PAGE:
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this remark; for Mr. Roberts had lately thought his wife foolishly extravagant in her expenses, and he had once intended to say so; but his remembrance of the pain he felt, at the little misunderstanding we have before mentioned, made him unwilling to speak, lest Fanny should be displeased. Unconsciously, the smothered disapprobation he had felt towards his wife had affected the whole tone of his remarks, and gave them the appearance of a decided censure. Fanny felt it deeply, and was much irritated.

“I well know,” she said, “that Amy is a far better judge of every thing than I am. Suppose, my dear, we let her plan all our proceedings; and suppose that, in order that all your money should be well spent, you keep the purse altogether to yourself; and I will come to you, when I want a paper of pins, and say, Please, Mr. Roberts, give me a quarter of a dollar, to buy me some pins.”

All this was said with a forced laugh; but any one, who understood Fanny's face, might see that it was only a strong effort of pride, that kept her from bursting into tears. Mr. Roberts felt he had been unjust and unkind to his wife ; how deeply he had hurt her; he knew, that if he thought her extravagant in her expenses, he ought to have told her of it at another time, and

he

saw

in a different way. He was angry with himself: he wanted to say this to her ; but how could he before a third person?

Poor Amy knew not what to say. She felt that she was in the way; but what could she do? Presently she said, “Fanny, dear, you promised to visit my school. If Mr. Roberts be at leisure, I shall expect you both to-morrow.”

By this time, they had recovered their selfpossession, and Mr. Roberts said he would gladly

come.

The remainder of the evening passed heavily, in spite of some unsuccessful efforts which Mr. Roberts made to entertain Amy. There was wanting that most essential charm in an intercourse between friends frank-hearted truth, and a fearless expression of it.

As soon as they were alone, Mr. Roberts said to Fanny, “My dear wife, how could I give you so much pain? I know not what possessed me. I did not think of the construction that might be put upon what I said."

Fanny could only answer by her tears. At last, when she was able to speak, she said, “ What could induce you, William, to speak as you did? If you have thought me extravagant about money, why not tell me so ?

Mr. Roberts had not the courage to be true to himself and to his wife, and tell her all he had thought and felt. He answered in a hurried and evasive manner.

“I don't know what made me so irritable, my dear Fanny. Spend money as you please, only forgive and love me. I cannot forgive myself for having caused you so much pain : you must think me very unkind.”

“ Let it all be forgotten,” said Fanny. “I knew that you could not be really unkind. I was wrong to feel so much about it.”

They both agreed that they would avoid such painful subjects for the future.

Amy was rejoiced, when her friends came to fulfil their engagement the next morning, to see that harmony was restored between them. They seemed, she thought, even more than usually attentive and affectionate in their manner towards each other. When Amy was exhibiting her schor 1 to Mr. Roberts, she called his attention to Ler nice wash-room for the children. There were tubs, and basins, and all proper washing apparatus, nicely arranged; and the appearance of the children testified to their proper application. Mr. Roberts expressed his particular approbation of this part of the establishment.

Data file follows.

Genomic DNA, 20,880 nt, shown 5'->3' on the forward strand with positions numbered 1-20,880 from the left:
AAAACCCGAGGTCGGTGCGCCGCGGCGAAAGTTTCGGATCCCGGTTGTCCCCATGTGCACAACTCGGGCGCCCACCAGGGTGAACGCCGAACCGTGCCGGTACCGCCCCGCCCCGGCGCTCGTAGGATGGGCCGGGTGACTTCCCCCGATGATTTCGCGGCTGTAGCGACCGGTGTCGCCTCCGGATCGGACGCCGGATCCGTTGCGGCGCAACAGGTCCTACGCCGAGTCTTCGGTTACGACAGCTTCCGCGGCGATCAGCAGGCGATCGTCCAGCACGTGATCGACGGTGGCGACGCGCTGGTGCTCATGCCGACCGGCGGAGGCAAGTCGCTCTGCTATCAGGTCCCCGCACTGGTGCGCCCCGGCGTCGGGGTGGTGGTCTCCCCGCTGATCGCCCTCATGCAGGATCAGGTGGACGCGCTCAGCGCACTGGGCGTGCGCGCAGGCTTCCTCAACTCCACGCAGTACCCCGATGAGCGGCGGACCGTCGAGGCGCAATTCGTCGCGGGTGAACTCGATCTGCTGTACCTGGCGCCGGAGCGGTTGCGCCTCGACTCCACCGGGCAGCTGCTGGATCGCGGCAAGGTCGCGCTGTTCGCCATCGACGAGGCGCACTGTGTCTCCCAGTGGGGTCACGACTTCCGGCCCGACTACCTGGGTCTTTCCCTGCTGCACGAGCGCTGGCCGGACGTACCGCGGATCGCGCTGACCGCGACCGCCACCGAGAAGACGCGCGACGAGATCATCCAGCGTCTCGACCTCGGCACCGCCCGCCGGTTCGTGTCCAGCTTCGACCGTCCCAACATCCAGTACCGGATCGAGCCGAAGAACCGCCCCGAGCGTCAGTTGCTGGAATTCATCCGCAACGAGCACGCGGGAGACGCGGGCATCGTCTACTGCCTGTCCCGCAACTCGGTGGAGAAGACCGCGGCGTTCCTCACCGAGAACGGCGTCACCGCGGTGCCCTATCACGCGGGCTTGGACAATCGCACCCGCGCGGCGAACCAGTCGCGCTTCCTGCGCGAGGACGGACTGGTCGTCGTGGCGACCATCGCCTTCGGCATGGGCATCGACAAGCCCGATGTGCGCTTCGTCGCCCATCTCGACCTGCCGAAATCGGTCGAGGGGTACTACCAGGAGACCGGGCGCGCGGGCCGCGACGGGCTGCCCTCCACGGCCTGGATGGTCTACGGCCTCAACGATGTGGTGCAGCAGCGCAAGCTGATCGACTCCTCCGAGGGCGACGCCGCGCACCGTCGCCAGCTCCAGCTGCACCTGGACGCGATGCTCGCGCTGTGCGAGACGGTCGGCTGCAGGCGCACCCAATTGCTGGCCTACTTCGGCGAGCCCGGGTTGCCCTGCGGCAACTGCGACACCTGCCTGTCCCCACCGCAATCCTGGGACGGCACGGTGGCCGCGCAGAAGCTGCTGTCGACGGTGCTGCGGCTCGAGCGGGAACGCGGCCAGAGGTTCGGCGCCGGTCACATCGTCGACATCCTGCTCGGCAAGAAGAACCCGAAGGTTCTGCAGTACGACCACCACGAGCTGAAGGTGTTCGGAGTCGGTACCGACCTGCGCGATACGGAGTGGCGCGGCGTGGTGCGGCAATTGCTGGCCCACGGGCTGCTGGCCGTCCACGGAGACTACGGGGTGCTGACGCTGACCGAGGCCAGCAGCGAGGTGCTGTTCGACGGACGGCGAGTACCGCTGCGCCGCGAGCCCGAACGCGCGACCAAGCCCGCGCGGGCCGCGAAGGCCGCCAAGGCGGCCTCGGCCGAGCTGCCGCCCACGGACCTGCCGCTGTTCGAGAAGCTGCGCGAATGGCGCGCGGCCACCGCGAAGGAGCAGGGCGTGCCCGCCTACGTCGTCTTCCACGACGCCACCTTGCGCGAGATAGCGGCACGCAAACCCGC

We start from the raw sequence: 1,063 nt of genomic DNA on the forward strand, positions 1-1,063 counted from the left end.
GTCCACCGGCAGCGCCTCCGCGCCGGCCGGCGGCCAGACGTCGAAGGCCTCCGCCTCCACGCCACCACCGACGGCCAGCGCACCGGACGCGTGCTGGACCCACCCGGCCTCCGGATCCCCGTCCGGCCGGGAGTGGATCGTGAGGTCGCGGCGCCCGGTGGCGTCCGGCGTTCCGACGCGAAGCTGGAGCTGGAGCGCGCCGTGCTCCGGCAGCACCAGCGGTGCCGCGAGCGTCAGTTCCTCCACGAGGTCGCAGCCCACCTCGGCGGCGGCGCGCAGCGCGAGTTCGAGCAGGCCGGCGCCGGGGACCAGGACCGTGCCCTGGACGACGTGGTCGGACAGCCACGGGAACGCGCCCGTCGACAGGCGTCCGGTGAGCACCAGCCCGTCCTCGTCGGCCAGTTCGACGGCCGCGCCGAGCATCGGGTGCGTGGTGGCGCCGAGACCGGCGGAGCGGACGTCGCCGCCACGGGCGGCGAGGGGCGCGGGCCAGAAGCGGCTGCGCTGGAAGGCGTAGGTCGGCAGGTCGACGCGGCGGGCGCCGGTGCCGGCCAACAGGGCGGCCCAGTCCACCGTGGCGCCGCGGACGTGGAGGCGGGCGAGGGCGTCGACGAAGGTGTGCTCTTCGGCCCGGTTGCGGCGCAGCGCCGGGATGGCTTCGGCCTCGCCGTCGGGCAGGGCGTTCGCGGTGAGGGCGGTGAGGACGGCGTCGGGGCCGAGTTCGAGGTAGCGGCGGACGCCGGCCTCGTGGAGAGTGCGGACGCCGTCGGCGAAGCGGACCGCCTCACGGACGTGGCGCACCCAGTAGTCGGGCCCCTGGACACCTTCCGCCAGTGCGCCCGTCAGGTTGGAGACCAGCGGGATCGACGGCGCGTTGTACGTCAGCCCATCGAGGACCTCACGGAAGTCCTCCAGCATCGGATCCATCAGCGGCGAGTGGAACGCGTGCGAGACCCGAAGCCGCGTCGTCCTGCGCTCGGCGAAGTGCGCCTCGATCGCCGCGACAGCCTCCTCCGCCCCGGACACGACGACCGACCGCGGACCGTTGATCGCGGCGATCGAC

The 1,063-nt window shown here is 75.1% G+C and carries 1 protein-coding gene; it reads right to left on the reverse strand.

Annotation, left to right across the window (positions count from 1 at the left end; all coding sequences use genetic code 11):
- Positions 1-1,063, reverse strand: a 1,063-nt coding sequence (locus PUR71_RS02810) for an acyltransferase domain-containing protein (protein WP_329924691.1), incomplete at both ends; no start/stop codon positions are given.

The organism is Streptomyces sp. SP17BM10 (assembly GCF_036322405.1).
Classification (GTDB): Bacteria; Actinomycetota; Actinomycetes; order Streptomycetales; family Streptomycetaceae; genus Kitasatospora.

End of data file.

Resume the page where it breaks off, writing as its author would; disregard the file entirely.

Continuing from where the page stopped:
“Come here, Fanny," he said to his wife; "come and praise Amy for her faithful attention to this most essential means of elevating and improving the poor. See what a complete washing apparatus she has for them."

“This is your wife's doing,” said Amy. “She stipulated that the money she gave should be used for this purpose. It is her good judgment you must praise.”

Roberts looked pleased, and Fanny was touched by Amy's thoughtful kindness. They saw the children go through all their various exercises ; then the babies put to bed, to take their morning nap, and the larger children let out into the play-ground, and heard their merry voices at play.

Every morning,” said Amy, “the teacher gives them a short lesson in religion and morals, by means of familiar anecdotes and simple stories. Our great object is to teach the children to speak their own thoughts, and lay open their own minds, in order that, knowing their peculiarities and wants, the right instruction may be given them. We never allow any spectators at that time; for we consider their religious sentiments and their childish confidence as sacred, and that it would be a breach of faith to exhibit them; to say nothing of the danger of making them hypocrites or egotists."

“ The only objection I have to make to your school, Amy,” said Fanny, as they were walking home, “is, that the schoolmistress has in her hand no birch rod, held up perpendicularly before her face, as a wholesonie terror to the little evil-doers. How came you not to bring them up in the good old way in which the wisest and best were educated ? Besides, you

have not taught them to make their manners to you every time you speak to them, as aunt Hetty used to tell me I ought to. You are a radical, after all.”

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